Not quite.

Xojo released a stellar IDE with a lot of fixes for problems (exceptions work reliably and the IDE doesn't segfault!) Unfortunately, new bugs were introduced and it doesn't really look like Xojo is that interested in fixing them for Linux users. The showstopper for me is the IDE speed problem. The short of it is that, as you use the IDE, it continues to get slower and slower. After a few minutes, you'll type a whole line of code before it even shows on your screen. Moving controls within the visual editor is painfully slow too with controls often losing focus while you''re moving them and dropping back to the form.  I honestly can't even begin to tell you if there are compiler bugs in the Linux compiler because, well, I can't actually write enough code to test it out.

So I'm abandoning Xojo on Linux. I might install it in Windows and use it to compile cross-platform but I'm giving up on my dream of having Xojo run smoothly enough on Linux where I can do my primary development there. For Linux, I'm going back to C# and Mono. It's not my preferred choice but it works and it's stable.  I hope that Xojo takes a stronger interests in us Linux devs and actually fixes the issues it has on the platform but it just doesn't seem to be a huge priority for them.

Now, what I wrote above sounds like an awful lot of complaining and it is. Xojo is asking professional developers to spend upwards of $1000 or more for a product that you will find unusable when you install it on Linux.  I don't completely fault Xojo for this though.  Xojo use on Linux is probably a minuscule part of their user base. Mac seems to be tops with Windows being second. They don't make a lot of money on Linux and there is no compelling reason for them to invest engineering time and resources into making it a world class product. There are a number of reasons most Linux devs don't use Xojo and stability has nothing to do with it. So, even if Xojo fixed the problems, they still wouldn't make money and I definitely don't expect them to spend time and money for such a little payout.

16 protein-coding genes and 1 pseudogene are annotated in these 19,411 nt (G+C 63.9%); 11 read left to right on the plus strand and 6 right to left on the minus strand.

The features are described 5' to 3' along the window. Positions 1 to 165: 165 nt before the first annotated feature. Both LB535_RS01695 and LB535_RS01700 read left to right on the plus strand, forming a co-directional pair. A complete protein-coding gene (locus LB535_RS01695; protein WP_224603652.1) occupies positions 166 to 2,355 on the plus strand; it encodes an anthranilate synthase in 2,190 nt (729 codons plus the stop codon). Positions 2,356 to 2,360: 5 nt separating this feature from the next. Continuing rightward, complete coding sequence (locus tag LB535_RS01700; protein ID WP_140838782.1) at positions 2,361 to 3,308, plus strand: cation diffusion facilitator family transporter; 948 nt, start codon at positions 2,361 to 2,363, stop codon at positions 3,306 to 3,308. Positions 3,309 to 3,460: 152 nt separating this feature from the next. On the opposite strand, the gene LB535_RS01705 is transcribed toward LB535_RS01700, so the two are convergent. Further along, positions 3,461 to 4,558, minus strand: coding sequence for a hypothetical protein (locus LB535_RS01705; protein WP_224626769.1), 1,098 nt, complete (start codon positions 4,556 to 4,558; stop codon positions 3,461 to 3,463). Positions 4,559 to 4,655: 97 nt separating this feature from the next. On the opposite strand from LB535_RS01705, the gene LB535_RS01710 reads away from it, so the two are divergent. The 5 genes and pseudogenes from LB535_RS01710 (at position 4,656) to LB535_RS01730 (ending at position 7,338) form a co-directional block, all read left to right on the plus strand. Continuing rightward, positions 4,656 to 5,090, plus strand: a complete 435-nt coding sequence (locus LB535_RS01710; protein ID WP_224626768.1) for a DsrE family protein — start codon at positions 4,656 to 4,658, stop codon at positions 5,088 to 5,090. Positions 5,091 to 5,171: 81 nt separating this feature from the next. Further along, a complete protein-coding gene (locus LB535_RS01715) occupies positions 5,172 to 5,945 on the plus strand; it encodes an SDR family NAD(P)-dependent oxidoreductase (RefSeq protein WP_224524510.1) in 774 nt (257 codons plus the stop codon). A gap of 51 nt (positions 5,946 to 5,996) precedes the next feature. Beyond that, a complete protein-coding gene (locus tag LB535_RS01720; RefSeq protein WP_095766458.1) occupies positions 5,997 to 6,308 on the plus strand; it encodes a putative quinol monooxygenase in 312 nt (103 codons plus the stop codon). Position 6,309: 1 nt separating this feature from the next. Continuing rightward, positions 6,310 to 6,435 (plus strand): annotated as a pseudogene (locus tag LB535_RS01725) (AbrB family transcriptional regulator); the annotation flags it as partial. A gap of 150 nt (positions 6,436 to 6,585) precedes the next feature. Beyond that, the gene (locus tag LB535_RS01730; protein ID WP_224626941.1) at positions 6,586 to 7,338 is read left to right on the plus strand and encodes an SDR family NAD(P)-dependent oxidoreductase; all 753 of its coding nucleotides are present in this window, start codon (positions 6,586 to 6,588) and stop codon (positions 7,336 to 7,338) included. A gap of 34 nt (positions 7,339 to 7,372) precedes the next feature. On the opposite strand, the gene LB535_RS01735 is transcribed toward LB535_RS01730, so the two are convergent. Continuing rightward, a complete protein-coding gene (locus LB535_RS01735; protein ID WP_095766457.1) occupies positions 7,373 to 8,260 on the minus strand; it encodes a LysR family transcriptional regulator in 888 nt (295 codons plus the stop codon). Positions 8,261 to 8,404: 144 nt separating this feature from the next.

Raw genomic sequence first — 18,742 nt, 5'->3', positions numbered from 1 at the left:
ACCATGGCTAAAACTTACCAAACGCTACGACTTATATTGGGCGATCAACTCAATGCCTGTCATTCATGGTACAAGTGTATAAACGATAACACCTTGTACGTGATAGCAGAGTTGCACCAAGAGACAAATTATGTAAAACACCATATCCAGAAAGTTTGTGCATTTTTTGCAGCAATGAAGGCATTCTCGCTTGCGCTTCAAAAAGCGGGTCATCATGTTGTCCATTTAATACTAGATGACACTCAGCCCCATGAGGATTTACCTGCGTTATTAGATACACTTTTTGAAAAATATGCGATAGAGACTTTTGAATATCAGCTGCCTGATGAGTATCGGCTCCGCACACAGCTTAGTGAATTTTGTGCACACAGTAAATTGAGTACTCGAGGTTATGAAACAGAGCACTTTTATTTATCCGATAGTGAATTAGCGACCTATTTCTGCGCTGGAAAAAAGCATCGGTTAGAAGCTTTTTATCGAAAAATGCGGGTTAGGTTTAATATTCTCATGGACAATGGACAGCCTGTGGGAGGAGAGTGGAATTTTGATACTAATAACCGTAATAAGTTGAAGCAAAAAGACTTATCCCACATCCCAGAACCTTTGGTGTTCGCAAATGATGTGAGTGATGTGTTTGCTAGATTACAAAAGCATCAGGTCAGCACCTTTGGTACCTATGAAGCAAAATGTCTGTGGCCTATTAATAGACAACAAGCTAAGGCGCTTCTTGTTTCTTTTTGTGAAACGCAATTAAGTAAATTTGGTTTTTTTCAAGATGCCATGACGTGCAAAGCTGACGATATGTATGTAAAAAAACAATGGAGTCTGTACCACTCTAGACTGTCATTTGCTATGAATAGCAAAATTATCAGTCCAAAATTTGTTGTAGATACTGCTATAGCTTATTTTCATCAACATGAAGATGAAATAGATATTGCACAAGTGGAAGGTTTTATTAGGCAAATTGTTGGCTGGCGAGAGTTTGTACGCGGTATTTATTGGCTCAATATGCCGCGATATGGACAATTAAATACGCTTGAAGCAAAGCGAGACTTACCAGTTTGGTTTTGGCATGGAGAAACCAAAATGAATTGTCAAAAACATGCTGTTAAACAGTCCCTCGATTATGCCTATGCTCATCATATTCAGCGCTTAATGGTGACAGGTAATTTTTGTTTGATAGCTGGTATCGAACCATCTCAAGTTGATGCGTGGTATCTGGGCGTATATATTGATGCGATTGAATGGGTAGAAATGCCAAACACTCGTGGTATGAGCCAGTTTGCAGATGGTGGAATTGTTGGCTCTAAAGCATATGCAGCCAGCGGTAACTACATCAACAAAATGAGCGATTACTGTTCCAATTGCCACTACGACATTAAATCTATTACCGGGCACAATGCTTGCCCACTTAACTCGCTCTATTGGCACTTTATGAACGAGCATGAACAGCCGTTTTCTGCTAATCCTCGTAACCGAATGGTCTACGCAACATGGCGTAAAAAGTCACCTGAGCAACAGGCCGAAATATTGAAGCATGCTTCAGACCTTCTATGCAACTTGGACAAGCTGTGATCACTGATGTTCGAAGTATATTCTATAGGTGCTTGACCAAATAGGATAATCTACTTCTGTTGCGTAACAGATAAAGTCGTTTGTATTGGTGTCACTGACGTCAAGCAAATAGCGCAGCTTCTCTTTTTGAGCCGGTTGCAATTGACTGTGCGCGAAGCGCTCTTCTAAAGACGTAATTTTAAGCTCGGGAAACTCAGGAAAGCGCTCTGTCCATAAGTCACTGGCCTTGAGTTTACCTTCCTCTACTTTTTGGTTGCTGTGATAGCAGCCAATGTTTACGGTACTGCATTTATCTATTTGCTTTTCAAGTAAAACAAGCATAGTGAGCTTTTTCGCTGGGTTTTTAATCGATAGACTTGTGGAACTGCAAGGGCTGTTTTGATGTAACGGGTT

Still, I'm a bit sad. I really like Xojo and I love how fast it is to develop with. Perhaps I'll buy a Mac and use that as my development machine just so I can enjoy Xojo.  But I sure wish I didn't have to. Maybe it's a case of wanting my cake and eating it too. Maybe I want too much from a company that doesn't make much money from my platform of choice. Perhaps I and my choice are the problem.

But perhaps...just perhaps...it will get better.